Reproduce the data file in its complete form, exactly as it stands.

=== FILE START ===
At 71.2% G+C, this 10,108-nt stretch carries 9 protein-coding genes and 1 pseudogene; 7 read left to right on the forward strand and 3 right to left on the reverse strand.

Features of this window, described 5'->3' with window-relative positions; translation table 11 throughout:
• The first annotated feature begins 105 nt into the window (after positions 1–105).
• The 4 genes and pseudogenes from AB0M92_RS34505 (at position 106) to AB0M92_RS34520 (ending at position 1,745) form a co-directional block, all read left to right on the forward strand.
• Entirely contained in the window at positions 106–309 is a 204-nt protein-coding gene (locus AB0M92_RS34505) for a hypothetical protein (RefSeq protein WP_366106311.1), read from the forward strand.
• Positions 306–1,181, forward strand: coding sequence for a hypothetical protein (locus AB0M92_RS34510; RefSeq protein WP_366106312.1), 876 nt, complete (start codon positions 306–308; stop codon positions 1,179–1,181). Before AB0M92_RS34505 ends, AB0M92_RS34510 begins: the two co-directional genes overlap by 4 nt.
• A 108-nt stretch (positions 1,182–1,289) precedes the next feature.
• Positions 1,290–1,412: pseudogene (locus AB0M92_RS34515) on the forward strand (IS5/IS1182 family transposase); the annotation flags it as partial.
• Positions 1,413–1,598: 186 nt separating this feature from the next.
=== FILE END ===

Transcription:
At 71.2% G+C, this 10,108-nt stretch carries 9 protein-coding genes and 1 pseudogene; 7 read left to right on the forward strand and 3 right to left on the reverse strand.

Features of this window, described 5'->3' with window-relative positions; translation table 11 throughout:
• The first annotated feature begins 105 nt into the window (after positions 1–105).
• The 4 genes and pseudogenes from AB0M92_RS34505 (at position 106) to AB0M92_RS34520 (ending at position 1,745) form a co-directional block, all read left to right on the forward strand.
• Entirely contained in the window at positions 106–309 is a 204-nt protein-coding gene (locus AB0M92_RS34505) for a hypothetical protein (RefSeq protein WP_366106311.1), read from the forward strand.
• Positions 306–1,181, forward strand: coding sequence for a hypothetical protein (locus AB0M92_RS34510; RefSeq protein WP_366106312.1), 876 nt, complete (start codon positions 306–308; stop codon positions 1,179–1,181). Before AB0M92_RS34505 ends, AB0M92_RS34510 begins: the two co-directional genes overlap by 4 nt.
• A 108-nt stretch (positions 1,182–1,289) precedes the next feature.
• Positions 1,290–1,412: pseudogene (locus AB0M92_RS34515) on the forward strand (IS5/IS1182 family transposase); the annotation flags it as partial.
• Positions 1,413–1,598: 186 nt separating this feature from the next.